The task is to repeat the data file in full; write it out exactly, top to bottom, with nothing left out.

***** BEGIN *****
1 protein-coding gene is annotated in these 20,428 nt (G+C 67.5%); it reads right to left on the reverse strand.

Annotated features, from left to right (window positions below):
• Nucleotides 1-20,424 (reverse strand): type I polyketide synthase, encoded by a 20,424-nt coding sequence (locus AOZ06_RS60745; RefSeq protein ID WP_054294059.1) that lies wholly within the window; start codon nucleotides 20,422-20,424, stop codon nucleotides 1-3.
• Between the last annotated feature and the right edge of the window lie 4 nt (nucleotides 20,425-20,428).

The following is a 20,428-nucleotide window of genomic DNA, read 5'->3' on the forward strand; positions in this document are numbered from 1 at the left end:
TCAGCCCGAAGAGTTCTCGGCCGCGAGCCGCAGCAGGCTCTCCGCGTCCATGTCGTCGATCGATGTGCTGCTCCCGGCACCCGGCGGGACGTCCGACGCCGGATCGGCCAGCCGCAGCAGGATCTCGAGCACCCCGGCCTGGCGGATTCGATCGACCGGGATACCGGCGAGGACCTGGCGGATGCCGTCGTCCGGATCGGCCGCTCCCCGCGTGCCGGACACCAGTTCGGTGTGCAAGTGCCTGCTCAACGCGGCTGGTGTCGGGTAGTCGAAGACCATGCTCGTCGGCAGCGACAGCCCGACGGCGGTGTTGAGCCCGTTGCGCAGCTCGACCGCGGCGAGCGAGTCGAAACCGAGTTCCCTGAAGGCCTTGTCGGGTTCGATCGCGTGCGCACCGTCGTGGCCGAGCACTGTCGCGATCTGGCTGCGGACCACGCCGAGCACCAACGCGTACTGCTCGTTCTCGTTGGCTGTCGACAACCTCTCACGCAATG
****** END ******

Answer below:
1 protein-coding gene is annotated in these 20,428 nt (G+C 67.5%); it reads right to left on the reverse strand.

Annotated features, from left to right (window positions below):
• Nucleotides 1-20,424 (reverse strand): type I polyketide synthase, encoded by a 20,424-nt coding sequence (locus AOZ06_RS60745; RefSeq protein ID WP_054294059.1) that lies wholly within the window; start codon nucleotides 20,422-20,424, stop codon nucleotides 1-3.
• Between the last annotated feature and the right edge of the window lie 4 nt (nucleotides 20,425-20,428).

The following is a 20,428-nucleotide window of genomic DNA, read 5'->3' on the forward strand; positions in this document are numbered from 1 at the left end:
TCAGCCCGAAGAGTTCTCGGCCGCGAGCCGCAGCAGGCTCTCCGCGTCCATGTCGTCGATCGATGTGCTGCTCCCGGCACCCGGCGGGACGTCCGACGCCGGATCGGCCAGCCGCAGCAGGATCTCGAGCACCCCGGCCTGGCGGATTCGATCGACCGGGATACCGGCGAGGACCTGGCGGATGCCGTCGTCCGGATCGGCCGCTCCCCGCGTGCCGGACACCAGTTCGGTGTGCAAGTGCCTGCTCAACGCGGCTGGTGTCGGGTAGTCGAAGACCATGCTCGTCGGCAGCGACAGCCCGACGGCGGTGTTGAGCCCGTTGCGCAGCTCGACCGCGGCGAGCGAGTCGAAACCGAGTTCCCTGAAGGCCTTGTCGGGTTCGATCGCGTGCGCACCGTCGTGGCCGAGCACTGTCGCGATCTGGCTGCGGACCACGCCGAGCACCAACGCGTACTGCTCGTTCTCGTTGGCTGTCGACAACCTCTCACGCAATG